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Journal Article

Music and Narrative Revisited: Degrees of Narrativity in Beethoven and Mahler

Vera Micznik
Journal of the Royal Musical Association
Vol. 126, No. 2 (2001), pp. 193-249
Published by: Taylor & Francis, Ltd. on behalf of the Royal Musical Association
Stable URL: http://www.jstor.org/stable/3557481
Page Count: 57
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Music and Narrative Revisited: Degrees of Narrativity in Beethoven and Mahler
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Abstract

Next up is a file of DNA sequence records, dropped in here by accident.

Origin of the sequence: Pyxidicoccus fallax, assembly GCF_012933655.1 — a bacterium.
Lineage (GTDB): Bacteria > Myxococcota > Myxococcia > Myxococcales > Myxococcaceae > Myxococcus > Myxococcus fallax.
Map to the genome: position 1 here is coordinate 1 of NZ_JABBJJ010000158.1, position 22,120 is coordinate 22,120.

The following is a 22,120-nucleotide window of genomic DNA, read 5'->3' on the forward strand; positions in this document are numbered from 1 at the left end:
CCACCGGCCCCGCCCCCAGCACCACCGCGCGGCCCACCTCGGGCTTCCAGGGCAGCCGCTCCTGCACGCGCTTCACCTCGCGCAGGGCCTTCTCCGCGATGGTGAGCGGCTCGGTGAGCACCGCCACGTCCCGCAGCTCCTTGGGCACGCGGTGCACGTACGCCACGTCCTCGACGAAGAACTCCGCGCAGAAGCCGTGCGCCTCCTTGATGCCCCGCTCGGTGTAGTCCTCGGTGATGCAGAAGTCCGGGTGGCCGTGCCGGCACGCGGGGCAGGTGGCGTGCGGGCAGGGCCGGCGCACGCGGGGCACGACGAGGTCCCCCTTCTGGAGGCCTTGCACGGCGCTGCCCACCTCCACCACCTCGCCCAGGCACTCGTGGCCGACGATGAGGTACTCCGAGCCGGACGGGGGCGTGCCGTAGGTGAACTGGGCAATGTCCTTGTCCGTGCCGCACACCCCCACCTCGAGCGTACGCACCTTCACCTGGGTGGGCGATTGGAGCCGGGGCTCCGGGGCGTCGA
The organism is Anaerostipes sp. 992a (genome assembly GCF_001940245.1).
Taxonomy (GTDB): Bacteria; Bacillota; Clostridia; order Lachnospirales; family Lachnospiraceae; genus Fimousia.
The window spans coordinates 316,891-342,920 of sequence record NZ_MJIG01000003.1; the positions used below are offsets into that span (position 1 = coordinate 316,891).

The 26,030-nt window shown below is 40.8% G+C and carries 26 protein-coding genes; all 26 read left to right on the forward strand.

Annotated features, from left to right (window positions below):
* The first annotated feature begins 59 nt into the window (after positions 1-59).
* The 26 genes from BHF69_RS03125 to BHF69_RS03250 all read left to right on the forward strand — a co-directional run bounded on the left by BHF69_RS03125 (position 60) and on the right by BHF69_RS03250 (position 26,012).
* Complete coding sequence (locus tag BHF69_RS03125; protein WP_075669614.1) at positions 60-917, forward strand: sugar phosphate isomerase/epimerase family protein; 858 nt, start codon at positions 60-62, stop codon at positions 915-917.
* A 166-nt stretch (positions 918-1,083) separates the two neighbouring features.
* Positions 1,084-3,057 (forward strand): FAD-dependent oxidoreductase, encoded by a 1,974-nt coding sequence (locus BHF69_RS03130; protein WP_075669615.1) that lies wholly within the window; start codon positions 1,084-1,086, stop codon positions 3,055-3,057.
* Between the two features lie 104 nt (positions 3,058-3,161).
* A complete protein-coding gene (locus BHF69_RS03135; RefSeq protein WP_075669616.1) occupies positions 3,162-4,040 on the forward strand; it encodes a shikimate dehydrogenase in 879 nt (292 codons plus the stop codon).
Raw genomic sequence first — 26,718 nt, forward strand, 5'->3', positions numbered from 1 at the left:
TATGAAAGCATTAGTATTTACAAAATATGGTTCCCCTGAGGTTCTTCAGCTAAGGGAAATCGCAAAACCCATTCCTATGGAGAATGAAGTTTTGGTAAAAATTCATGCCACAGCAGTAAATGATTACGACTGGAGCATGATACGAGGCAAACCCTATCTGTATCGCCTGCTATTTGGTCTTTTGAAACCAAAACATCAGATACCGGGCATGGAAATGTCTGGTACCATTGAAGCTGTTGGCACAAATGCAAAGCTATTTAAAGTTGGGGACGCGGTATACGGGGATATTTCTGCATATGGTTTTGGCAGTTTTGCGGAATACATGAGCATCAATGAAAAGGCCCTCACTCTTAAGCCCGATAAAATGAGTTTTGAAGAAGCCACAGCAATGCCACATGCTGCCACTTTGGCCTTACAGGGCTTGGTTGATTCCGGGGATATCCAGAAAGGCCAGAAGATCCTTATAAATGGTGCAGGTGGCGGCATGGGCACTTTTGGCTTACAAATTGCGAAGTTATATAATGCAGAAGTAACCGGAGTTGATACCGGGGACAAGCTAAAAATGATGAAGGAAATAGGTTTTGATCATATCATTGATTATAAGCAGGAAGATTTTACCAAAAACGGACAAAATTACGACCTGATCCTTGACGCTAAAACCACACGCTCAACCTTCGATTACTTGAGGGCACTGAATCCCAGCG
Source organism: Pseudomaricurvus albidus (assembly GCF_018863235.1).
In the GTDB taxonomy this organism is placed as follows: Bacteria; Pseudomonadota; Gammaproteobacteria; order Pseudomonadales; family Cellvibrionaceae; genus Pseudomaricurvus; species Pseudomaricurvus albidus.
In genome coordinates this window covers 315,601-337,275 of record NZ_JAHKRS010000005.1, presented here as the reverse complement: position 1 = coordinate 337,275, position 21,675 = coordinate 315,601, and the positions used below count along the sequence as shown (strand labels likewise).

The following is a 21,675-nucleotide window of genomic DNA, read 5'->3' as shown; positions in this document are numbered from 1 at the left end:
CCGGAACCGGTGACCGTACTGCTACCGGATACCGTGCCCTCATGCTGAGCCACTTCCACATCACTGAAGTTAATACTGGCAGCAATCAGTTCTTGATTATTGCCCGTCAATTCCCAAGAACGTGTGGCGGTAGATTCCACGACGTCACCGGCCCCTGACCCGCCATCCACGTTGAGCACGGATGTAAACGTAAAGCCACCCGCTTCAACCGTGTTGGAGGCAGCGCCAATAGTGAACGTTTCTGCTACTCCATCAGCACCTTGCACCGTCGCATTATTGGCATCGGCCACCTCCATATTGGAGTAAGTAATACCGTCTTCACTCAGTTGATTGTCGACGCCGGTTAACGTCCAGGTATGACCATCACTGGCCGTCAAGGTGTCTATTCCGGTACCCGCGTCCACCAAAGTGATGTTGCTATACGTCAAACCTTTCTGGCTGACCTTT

This study presents an attempt to pin down the potential narrative qualities of instrumental, wordless music. Comparing as case-studies two pieces in sonata form - the first movements of Beethoven's 'Pastoral' Symphony (as representative of Classical narrative possibilities) and of Mahler's Ninth Symphony (as representative of its composer's idiosyncratic treatment of those in the late nineteenth century) -I propose a 'narrative' analysis of their musical features, applying the notions of 'story', 'discourse' and other concepts from the literary theory of, for example, Genette, Prince and Barthes. An analysis at three semiotic levels (morphological, syntactic and semantic), corresponding to denotative/connotative levels of meaning, shows that Mahler's materials qualify better as narrative 'events' on account of their greater number, their individuality and their rich semantic connotations. Through analysis of the 'discursive techniques' of the two pieces I show that a weaker degree of narrativity corresponds to music in which the developmental procedures are mostly based on tonal musical syntax (as in the Classical style), whereas a higher degree of narrativity corresponds to music in which, in addition to semantic transformations of the materials, discourse itself relies more on gestural semantic connotations (as in Mahler).

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